Proteins: the “Primary” Nutrient
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Proteins: the “Primary” Nutrient

October 1, 2019


Proteins were named one and a half centuries
ago after the late greek world “πρωτεῖος” (Proteios), which means, ‘of primary importance’.
The name is well-deserved because proteins are capable of accomplishing truly amazing
things in our body. No wonder that for many people, proteins are the “king” of nutrients.
But this idea of primacy has also created some die-hard misconceptions that still lay
in the back of the mind of many consumers. And I’d like to start our discussion of
proteins by pointing out three of these common misconceptions. The first one is that “protein is the good
stuff”, sort of the reason why you eat, what you really should be looking for in food,
to grow and stay strong. This idea dates back to the origins of the science of nutrition,
in the nineteenth century, when many scientists indeed believed that the reason we need to
eat is to get protein. But at this point in the course, you already know better. You know
for example that carbs and fats are equally as important. We can’t survive without the
essential fatty acids. We need many vitamins and minerals. Without fiber and other non-nutrient
bioactives our health would be suboptimal. Proteins are of primary importance, but they
are not the “only” important thing. Another common idea is that “protein is
animal”, meaning that animal food is the only source of high quality, bioavailable
proteins. Animal food is indeed an excellent source of protein, but it’s not the only
one. We can get all the proteins we need also from vegetable food, which is the reason why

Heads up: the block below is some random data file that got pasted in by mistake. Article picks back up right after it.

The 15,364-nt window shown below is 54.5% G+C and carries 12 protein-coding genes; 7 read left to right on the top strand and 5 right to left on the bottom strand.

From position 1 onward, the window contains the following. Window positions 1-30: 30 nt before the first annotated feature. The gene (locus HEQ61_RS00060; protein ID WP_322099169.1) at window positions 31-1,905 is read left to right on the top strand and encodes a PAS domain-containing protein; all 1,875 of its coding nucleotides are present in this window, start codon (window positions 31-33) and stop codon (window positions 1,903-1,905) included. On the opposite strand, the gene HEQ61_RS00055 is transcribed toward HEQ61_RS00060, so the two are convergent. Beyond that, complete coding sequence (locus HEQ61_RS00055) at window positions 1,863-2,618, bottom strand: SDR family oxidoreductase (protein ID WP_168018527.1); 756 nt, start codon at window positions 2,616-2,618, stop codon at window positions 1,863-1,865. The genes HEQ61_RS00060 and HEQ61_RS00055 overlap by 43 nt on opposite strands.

so many people can perfectly thrive on vegan diets without any problem of protein deficiency. The last misconception is that protein “makes
muscle”. Well, protein does not. Exercise makes muscle. We do need a little bit more
protein to sustain muscle growth, but protein by itself does not have any anabolizing effect.
It doesn’t stimulate muscle growth. Just like we need bricks to build a new house,
but if we just throw there a bunch of bricks and do nothing else, we are not building anything.
If we eat more proteins and do nothing else, our body will just take those extra proteins,
convert them to fat and store them into our adipose tissue, which will make us fat, but
certainly not athletic. So now that we have clarified what’s false
about proteins, let’s move on and see what’s true.
Proteins are the molecules through which the cells in our body are able to express the
genetic information contained in our DNA. DNA is the blueprint of life: it contains
all the instructions to build our entire body and to make it work smoothly. But DNA only
provides the instructions. What executes these instructions is proteins. By synthesizing
proteins our body is able to translate the coded information contained in our DNA, into
actual working material to accomplish structural and regulatory roles. Proteins are the main structural material
in our body. Almost 20% of our body weight is accounted for by proteins. Our muscles,
our bones, our skin, all of our organs, our hair, our nails, protein is the stuff all
these things are made of. But there’s much more than that. Proteins
also have countless regulatory functions in our body. All the enzymes, carriers, transporters,
many hormones, signaling molecules, antibodies, all these regulatory molecules in our body,
are proteins. We need them to fight off infections, to contract our muscles, to digest and metabolize
what we eat, to detoxify toxic substances, and hundreds of other things. Proteins are
vital to virtually all of our metabolic processes, they not only give us structure, but they
also make all of these structures work. And then, proteins can also be used for energy.
We already know that they provide about 4 kilocalories per gram, just like carbs. However,
using proteins for energy is kind of a waste, because they are can be used for much more
‘noble’ structural and regulatory purposes. As we will learn, our body doesn’t really
like to use proteins for energy and unless it’s strictly necessary, it will spare them
for other more important structural and regulatory uses.

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  1. Hello doc! Love your videos :). May I ask, how come the books say there are aminoacids we cannot produce that can be found only with animal foods "complete proteins" but many people say we can also get them with fruits and veggies "incomplete proteins". Who is right, and why? THanks a lot!

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